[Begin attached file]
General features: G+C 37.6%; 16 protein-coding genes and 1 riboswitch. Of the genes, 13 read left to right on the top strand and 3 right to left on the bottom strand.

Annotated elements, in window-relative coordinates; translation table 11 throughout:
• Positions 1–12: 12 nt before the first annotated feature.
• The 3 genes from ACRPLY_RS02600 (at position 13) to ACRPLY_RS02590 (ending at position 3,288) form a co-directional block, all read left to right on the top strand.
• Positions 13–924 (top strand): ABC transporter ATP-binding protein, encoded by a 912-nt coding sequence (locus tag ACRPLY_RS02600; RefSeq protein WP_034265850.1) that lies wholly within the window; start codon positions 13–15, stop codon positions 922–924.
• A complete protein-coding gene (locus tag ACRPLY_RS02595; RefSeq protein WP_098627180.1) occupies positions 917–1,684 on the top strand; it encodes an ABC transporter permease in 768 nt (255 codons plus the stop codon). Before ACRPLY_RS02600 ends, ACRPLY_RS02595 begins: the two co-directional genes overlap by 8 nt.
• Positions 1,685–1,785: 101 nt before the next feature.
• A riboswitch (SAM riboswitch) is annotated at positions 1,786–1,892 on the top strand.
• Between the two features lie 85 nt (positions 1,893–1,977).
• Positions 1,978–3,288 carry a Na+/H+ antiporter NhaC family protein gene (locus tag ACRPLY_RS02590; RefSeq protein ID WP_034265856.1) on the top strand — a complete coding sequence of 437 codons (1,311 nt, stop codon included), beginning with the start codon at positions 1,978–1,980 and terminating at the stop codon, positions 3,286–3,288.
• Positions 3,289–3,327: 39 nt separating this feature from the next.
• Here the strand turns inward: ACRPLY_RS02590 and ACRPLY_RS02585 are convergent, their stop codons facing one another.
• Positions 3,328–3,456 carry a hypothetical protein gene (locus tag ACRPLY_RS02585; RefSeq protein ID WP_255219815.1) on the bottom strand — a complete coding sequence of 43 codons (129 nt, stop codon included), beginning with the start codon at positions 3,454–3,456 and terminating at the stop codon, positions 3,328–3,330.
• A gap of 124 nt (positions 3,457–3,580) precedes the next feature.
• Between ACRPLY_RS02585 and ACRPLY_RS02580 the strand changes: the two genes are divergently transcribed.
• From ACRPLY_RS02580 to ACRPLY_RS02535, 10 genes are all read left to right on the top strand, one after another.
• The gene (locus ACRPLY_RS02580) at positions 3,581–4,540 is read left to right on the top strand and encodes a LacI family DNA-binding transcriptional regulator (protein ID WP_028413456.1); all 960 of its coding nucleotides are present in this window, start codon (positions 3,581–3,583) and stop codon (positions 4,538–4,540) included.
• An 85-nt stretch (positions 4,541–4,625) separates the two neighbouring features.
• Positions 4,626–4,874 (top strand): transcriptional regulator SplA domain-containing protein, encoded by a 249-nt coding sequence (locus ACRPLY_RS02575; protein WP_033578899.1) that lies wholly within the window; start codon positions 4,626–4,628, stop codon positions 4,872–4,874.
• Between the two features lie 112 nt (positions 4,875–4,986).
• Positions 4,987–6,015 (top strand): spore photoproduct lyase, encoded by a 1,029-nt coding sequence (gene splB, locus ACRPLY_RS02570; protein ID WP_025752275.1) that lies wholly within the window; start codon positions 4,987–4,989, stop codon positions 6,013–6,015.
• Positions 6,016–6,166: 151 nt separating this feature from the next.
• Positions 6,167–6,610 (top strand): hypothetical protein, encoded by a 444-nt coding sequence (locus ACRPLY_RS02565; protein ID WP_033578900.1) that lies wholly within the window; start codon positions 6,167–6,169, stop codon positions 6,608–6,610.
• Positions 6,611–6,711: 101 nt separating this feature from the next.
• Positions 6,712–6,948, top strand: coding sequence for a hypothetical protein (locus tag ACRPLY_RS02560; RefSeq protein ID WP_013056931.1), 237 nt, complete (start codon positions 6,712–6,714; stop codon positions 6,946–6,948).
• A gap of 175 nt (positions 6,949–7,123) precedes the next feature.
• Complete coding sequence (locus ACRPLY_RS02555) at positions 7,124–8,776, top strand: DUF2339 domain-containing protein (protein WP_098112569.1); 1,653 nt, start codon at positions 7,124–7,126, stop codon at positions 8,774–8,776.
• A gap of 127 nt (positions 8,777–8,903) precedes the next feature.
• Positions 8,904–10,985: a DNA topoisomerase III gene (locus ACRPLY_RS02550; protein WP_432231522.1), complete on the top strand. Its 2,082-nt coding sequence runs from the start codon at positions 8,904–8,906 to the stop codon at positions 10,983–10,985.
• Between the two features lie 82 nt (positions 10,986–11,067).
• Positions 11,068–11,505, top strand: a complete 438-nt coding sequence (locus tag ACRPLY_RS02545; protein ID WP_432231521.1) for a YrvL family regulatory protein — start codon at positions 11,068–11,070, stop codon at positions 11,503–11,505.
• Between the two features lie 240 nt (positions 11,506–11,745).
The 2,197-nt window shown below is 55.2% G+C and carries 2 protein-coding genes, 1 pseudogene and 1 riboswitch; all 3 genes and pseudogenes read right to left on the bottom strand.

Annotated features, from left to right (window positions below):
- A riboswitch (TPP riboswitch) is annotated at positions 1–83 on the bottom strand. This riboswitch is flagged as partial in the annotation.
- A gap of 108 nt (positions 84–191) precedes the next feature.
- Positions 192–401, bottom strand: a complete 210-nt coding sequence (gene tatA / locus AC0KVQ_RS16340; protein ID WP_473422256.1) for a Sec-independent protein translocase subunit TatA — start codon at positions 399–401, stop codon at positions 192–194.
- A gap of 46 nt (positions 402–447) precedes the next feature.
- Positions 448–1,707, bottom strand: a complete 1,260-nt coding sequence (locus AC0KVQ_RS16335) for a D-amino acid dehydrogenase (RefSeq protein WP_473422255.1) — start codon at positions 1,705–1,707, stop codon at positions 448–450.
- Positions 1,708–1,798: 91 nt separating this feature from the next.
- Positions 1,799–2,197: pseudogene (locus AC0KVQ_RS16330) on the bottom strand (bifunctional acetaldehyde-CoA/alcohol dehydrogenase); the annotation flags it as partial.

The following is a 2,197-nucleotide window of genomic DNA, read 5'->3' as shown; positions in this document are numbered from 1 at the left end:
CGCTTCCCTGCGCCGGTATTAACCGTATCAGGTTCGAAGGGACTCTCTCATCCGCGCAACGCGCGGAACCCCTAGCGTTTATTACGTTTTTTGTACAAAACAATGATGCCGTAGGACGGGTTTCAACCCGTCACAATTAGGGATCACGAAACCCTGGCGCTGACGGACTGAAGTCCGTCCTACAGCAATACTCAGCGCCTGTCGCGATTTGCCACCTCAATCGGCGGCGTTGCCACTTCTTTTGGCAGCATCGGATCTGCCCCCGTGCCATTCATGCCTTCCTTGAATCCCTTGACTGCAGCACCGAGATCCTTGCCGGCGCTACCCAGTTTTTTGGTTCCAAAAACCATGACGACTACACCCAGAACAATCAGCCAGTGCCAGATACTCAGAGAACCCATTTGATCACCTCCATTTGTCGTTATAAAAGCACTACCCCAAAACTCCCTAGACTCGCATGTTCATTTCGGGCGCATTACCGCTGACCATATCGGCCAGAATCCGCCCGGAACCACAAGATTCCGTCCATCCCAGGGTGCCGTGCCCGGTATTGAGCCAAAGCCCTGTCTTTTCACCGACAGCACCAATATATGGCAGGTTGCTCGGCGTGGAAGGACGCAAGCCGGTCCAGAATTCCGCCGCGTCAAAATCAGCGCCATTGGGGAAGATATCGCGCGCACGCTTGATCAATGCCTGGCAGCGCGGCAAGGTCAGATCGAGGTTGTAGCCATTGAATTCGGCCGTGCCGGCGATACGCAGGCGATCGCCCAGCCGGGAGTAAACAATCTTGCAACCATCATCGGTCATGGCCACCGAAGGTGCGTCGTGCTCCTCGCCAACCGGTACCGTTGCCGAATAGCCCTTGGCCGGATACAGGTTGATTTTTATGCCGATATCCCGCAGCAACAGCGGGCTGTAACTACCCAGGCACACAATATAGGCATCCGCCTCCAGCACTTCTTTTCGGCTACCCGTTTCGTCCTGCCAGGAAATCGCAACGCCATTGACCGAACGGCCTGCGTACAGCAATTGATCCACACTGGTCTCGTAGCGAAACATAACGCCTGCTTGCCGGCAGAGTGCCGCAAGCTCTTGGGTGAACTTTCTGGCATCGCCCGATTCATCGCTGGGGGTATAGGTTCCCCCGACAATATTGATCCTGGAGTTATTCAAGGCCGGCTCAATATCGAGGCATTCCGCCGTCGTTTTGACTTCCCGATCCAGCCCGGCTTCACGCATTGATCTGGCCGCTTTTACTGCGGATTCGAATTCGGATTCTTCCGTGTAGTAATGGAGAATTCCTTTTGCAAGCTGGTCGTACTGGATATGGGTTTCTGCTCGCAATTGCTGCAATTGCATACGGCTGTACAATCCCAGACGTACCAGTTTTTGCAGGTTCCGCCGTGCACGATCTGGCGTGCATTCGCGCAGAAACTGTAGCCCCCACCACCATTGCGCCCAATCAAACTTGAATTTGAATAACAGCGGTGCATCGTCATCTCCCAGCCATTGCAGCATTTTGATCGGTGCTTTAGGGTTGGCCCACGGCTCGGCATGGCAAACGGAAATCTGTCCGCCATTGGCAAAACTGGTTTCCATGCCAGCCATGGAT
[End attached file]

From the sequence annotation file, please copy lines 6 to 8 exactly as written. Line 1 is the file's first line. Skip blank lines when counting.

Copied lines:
• A complete protein-coding gene (locus tag ACRPLY_RS02595; RefSeq protein WP_098627180.1) occupies positions 917–1,684 on the top strand; it encodes an ABC transporter permease in 768 nt (255 codons plus the stop codon). Before ACRPLY_RS02600 ends, ACRPLY_RS02595 begins: the two co-directional genes overlap by 8 nt.
• Positions 1,685–1,785: 101 nt before the next feature.
• A riboswitch (SAM riboswitch) is annotated at positions 1,786–1,892 on the top strand.